Action in Rochester

From Campus to City Council

In the 1960s, Rochester's LGBTQ community kept to gay and lesbian bars and other underground places, but the Stonewall Uprising of 1969 galvanized students at the University of Rochester to organize for LGBTQ liberation, marking the beginning of LGBTQ activism in the city.

On October 3rd, 1970, after a meeting organized by University of Rochester (UR) students Bob Osborne and Larry Fine, with guest speakers from regional gay rights groups, the Cornell Gay Liberation Front (Ithaca, NY) and the Mattachine Society of the Niagara Frontier (Buffalo, NY), students formed the Rochester Gay Liberation Front (RGLF).Membership was open to students and Rochester residents, and Osborne used his experience organizing with the Civil Rights Movement to lead the group. In 1971, they began publishing The Empty Closet, Rochester's first LGBTQ publication, and later that year, UR allowed RGLF to host a gay dance on campus. In 1972, it organized Rochester's first annual gay picnic in July, which established the Rochester tradition of celebrating LGBTQ pride in July rather than June.

RGLF was remarkably successful; it was the only public source of positive visibility for LGBTQ people in Rochester and a source of community outside of bars and cruising scenes, embraced so much by Rochester residents that UR threatened to cut RGLF's funding, because students were the minority in the group. To address that imbalance, in a 1973 poll, members voted to split into an on-campus group, RGLF, and an off-campus group, named the Gay Alliance of the Genesee Valley (GAGV), which would take control of The Empty Closet and the annual gay picnic. The Gay Revolution of Women (GROW) also formed out of the split and moved off campus. Their move was advantageous to their growth and the voice of Rochester's LGBTQ community, because as community-based organizations, they had more freedoms to organize and receive funding.

GAGV's first battle with Rochester began during 1977, when it applied for government funding through the Comprehensive Employment and Training Act (CETA) to hire more staff. City councilman Charlie Schiano challenged GAGV's application, worried funding would promote homosexuality, and the Rochester Community Chest withdrew its offer to administer the grant, fearing they would lose funding if they did not. Fortunately, the Urban League replaced the Rochester Community Chest as the administrator of Rochester's CETA funds, and they reconsidered GAGV's application. During November 22, City Council voted eight to one (Schiano was the only opposition), and GAGV became the first Rochester LGBTQ organization to receive federal funding. The municipal and federal recognition of GAGV as a community organization was empowering for its purpose and affirmed LGBTQ Rochester residence as community members.2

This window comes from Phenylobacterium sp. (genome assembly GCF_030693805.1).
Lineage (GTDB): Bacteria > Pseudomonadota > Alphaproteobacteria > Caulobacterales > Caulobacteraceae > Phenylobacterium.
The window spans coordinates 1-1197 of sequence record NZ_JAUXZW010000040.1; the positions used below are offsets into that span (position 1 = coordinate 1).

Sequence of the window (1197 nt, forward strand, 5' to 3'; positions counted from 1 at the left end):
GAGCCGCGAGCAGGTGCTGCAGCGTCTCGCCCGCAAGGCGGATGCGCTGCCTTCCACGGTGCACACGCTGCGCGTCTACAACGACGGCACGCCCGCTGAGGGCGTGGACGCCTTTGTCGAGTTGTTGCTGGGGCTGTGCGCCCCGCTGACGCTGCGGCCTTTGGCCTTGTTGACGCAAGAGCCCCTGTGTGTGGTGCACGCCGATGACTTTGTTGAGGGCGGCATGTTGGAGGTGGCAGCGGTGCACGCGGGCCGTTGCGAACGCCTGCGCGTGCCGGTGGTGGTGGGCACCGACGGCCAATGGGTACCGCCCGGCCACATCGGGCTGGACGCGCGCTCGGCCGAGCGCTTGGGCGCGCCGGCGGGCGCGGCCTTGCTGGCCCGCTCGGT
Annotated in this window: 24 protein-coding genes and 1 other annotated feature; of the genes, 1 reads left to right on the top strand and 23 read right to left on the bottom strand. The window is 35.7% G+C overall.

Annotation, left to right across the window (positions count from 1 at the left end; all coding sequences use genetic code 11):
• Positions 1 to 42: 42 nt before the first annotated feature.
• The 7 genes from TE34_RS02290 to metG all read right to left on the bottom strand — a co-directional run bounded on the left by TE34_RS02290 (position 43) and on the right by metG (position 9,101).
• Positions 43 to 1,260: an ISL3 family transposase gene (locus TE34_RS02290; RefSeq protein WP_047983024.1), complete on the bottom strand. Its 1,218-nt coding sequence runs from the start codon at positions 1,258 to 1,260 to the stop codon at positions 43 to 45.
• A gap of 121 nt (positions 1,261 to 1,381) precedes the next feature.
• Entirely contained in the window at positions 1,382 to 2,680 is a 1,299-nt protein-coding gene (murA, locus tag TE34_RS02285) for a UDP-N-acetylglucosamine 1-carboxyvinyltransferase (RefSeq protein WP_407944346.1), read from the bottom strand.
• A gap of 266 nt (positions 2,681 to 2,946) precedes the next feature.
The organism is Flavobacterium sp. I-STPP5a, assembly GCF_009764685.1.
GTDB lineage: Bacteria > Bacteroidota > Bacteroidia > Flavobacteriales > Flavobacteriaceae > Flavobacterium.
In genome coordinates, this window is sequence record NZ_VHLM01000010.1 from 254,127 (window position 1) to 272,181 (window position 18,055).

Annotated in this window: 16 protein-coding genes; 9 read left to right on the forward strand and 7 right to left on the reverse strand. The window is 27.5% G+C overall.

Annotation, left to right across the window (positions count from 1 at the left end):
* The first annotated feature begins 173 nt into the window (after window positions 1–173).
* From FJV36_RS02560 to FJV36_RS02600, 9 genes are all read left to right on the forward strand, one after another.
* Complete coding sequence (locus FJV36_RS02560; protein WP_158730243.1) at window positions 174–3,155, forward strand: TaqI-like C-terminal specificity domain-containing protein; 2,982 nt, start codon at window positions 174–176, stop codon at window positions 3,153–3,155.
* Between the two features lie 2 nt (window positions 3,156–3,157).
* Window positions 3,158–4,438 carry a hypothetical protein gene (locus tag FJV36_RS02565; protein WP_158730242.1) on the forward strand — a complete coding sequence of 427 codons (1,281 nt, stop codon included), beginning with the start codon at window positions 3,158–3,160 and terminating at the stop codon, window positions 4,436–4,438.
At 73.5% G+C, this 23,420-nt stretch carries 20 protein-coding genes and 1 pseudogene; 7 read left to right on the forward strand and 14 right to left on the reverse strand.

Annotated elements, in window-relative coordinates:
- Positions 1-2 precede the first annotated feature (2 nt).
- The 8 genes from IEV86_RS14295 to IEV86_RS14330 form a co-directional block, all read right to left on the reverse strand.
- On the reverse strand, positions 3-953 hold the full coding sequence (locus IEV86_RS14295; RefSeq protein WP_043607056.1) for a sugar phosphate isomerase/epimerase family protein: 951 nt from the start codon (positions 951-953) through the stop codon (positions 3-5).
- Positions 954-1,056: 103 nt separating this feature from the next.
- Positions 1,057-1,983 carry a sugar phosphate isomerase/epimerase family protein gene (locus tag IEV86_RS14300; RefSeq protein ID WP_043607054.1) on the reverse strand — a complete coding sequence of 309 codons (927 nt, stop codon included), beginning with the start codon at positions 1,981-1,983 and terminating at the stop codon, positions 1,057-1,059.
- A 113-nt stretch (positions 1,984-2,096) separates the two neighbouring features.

Round two occurred when Rochester Area Chamber of Commerce President Thomas T. Mooney refused to rent the Chamber's banquet facilities to GAGV in 1983. He asserted that the Rochester community "does not condone the philosophy or morality that the Alliance espouses,"3 and in response to his claims, GAGV launched a campaign for an anti-discrimination ordinance. Within the year, Rochester City Council approved the ordinance, which banned discrimination based on sex, age, race, creed, and sexual orientation in city hiring and the provision of city services to the public.2 At that time, few cities offered such protections, and following the precedent set by Rochester, Kodak added "sexual orientation" to its Equal Employment Opportunity policy in 1984, followed by Xerox in 1990. Such public and private protections for LGBTQ people, in contrast to the popular unfit-for-employment narrative, helped to facilitate LGBTQ workplace activism in Rochester.

1 Bailey, “Shoulders To Stand On,” Out Alliance, October, 4, 2010.

2 a b Stonewall: 50 Years Out.

3 Wilson, “Gay Group Refused Use of Chamber.”

Workplace Activism

While grassroots, community activism in the 1980s set the stage for workplace activism in Rochester, employers and employees during the 1990s made it a reality. In 1992, employees at the two largest employers in the City of Rochester formed groups: Gays and Lesbians at Xerox (GALAXe) and the Lambda Network at Kodak (LNAK). They were like siblings, and in 1993 they co-hosted their first annual Holiday Gayla, a celebration for the Rochester Area Gay & Lesbian Business Community. In 1994, the Rochester City Council approved establishing a domestic partnership registry and providing domestic partnership benefits for city employees. In 1995, Xerox extended partial benefits to the domestic partners of its employees, and in 1997, Kodak extended full benefits. As a result of their work, Out & Equal chose Rochester to host the sixth Out & Equal national conference on LGBTQ workplace issues in 1998, affirming Rochester, Xerox, and Kodak as national role models of LGBTQ workplace equality.1

To learn more about LNAK's and Kodak's history, visit the Remembering the Lambda Network at Kodak exhibit.

1 Le Beau, “Out and Equal ’98 to Meet Here: The National Conference on Gay and Generder Workplace Issues Moves East.”